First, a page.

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How Women Entrepreneurs Lead the Fight for the Environment?

Updated: May 19

Gender equality, or more specifically, women's equality and empowerment, is marked out as one of the Sustainable Development Goals. Even though it's claimed in the Global Entrepreneurship Monitor (GEM) Women's Entrepreneurship report 2019 that 231 million women launched or operated businesses in the 59 economies worldwide. According to Visa's second annual State of Female Entrepreneurship report, 66% of women still report difficulty obtaining funding needed to succeed compared to men entrepreneurs.


No matter existing gender inequality in the business sphere, women entrepreneurs not only continue bringing incredible ideas every year. More inspiringly, those women give special attention to succeeding the rest of the Sustainable Development Goals, especially fighting against environmental changes.


Acknowledge how women entrepreneurs lead the fight for the environment by building relevant solutions to recycle plastic waste, creating sustainable cosmetics products and protecting threatened trees in the following article. Also, learn more about what kind of SDG-focused ideas developed 3 Nordic-Baltic Women Innovation Sprint winners.


Recycling plastic waste into stronger bricks than concrete

Back in the 20 century, plastic was one of the most genuinely valued inventions. As we can think, since then, plastic went from one man's treasure to more likely one man's trash. According to the United Nations Single-use plastic report 2018, about 300 million tonnes of plastic waste is produced every year. It's approximately an equivalent of the entire human population's weight. Whether on the ground or in a river, plastic waste takes hundreds of years to decompose. Nowadays, the world's environment faces many problems primarily caused by plastic waste since our planet is literally drowning in plastic.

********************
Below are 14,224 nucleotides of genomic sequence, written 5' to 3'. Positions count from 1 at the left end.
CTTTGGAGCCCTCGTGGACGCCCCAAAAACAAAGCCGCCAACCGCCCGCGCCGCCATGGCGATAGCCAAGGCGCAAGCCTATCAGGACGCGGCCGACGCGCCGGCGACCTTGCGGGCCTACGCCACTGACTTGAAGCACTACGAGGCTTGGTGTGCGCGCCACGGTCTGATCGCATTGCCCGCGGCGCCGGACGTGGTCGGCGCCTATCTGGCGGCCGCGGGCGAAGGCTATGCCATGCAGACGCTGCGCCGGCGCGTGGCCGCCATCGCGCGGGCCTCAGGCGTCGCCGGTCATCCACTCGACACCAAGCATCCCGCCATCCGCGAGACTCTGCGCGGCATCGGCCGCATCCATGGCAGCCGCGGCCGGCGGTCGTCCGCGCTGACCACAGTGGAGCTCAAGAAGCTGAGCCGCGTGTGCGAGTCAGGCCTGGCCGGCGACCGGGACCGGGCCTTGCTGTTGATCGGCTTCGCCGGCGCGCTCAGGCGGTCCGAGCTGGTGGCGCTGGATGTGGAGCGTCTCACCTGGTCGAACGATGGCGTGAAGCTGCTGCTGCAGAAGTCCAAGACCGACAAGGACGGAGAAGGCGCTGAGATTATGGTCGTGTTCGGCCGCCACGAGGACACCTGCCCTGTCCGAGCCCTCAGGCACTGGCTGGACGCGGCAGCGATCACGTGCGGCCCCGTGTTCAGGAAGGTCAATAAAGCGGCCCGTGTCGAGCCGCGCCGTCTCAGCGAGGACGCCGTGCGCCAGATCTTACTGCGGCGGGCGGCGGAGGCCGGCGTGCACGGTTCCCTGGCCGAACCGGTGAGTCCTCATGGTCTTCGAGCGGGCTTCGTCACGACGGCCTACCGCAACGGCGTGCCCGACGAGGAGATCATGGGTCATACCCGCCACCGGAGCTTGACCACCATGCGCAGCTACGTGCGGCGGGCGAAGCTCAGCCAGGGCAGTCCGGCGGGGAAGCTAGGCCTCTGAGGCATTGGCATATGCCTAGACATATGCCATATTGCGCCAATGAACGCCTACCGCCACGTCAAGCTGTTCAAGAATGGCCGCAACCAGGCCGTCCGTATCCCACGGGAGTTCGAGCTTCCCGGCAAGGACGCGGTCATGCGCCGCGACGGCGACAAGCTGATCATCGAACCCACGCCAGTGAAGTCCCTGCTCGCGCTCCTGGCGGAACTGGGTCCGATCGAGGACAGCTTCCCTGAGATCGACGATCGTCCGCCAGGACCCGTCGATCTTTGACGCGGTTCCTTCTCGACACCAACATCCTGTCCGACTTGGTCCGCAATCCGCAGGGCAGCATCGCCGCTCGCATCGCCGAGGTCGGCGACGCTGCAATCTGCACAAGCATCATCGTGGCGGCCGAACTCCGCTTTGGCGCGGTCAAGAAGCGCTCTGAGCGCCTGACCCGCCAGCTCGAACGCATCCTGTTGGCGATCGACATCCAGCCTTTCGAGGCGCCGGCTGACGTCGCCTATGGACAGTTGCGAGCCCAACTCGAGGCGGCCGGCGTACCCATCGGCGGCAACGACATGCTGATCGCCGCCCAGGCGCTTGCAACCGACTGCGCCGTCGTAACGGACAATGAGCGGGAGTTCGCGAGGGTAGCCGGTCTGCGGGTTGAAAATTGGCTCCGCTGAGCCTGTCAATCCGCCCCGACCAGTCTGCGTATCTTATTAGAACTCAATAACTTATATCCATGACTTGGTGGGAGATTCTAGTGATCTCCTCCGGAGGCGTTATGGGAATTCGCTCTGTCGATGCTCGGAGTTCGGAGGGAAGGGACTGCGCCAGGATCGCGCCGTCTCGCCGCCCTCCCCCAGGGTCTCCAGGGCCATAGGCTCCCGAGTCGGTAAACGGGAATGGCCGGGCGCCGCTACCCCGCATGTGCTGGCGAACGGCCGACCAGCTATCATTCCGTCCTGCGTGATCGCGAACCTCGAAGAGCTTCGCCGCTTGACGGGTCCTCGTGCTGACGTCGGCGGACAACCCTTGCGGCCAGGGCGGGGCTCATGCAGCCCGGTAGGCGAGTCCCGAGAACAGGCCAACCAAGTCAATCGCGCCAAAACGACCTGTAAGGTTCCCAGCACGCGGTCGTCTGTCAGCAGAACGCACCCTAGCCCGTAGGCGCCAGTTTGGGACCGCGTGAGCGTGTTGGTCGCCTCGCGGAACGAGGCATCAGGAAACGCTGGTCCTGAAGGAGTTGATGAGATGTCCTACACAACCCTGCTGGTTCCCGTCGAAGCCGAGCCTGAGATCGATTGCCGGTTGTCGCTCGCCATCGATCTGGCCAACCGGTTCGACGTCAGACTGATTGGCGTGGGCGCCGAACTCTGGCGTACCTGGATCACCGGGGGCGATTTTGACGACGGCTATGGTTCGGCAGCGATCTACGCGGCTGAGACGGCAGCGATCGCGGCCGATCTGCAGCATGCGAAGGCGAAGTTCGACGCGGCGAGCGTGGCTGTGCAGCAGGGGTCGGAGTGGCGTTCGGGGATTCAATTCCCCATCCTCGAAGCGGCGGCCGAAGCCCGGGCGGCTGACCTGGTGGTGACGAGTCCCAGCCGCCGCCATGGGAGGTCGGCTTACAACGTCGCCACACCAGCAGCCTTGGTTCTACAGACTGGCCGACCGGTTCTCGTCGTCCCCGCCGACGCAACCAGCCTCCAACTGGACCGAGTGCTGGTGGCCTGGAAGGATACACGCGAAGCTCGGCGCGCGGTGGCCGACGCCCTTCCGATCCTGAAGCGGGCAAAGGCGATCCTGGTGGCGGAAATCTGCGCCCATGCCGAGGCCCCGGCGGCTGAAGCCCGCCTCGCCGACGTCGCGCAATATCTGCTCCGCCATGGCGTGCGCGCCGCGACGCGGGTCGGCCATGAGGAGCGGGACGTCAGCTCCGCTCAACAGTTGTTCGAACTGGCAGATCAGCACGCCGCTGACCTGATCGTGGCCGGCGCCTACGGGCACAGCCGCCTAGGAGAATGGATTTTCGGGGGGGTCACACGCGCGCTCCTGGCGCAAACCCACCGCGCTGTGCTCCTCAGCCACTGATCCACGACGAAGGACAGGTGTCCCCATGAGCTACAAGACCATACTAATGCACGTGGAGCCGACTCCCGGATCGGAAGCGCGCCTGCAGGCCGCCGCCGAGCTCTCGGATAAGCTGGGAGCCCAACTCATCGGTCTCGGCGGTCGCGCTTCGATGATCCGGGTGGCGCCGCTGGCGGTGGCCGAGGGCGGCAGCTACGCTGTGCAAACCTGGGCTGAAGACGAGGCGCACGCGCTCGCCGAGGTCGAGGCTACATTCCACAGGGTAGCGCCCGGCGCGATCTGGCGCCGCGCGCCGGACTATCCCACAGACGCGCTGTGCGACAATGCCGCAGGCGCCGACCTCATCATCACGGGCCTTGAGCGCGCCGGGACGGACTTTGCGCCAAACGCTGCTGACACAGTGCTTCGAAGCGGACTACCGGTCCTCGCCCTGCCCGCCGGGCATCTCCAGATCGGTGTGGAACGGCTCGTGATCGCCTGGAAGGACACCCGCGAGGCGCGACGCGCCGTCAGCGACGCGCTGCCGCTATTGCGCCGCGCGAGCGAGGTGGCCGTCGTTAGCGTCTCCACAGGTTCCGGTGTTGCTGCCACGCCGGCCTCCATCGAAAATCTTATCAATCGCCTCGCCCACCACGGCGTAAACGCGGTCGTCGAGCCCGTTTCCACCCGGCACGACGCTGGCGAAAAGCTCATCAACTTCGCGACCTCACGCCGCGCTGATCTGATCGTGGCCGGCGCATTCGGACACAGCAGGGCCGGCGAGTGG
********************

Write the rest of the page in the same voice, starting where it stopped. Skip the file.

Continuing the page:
Even fighting for the environment is vast. Female entrepreneurs keep bringing crucial solutions to make the earth a place with lower plastic waste. One of the eco-friendly idea authors is Nzambi Matee, a Kenyan material-engineer, who recycles plastic into bricks that are stronger than concrete. Every unrecycled plastic piece most likely litter nature and streets - why not transform it into another usable product? Nzambi founded Gjenge Makers, a business that transforms plastics into eco-friendly and long-lasting construction material - bricks. At Gjenge Makers, they sort plastic waste and process these using the latest cutting-edge technologies, also created by Nzambi. Later, plastic pieces are combined with sand to form a mixture mold into various products. Last year, Gjenge Makers won as a Young Champion of the Earth 2020 Africa winner at the United Nations Environment Programme (UNEP).

Image author: Vitamina Poleznova


Clean and sustainable cosmetics

Cosmetics is another massive, not eco-friendly industry that has a severe effect on the environment. Most mainstream make-up products are filled with chemicals that usually end up in soil and oceans, destroying wildlife as well as natural habitat. Despite toxic ingredients, the cosmetics industry is well-known for its crazy use of plastics - mostly packaging. Let's not forget the cruel experiments and testing on animals.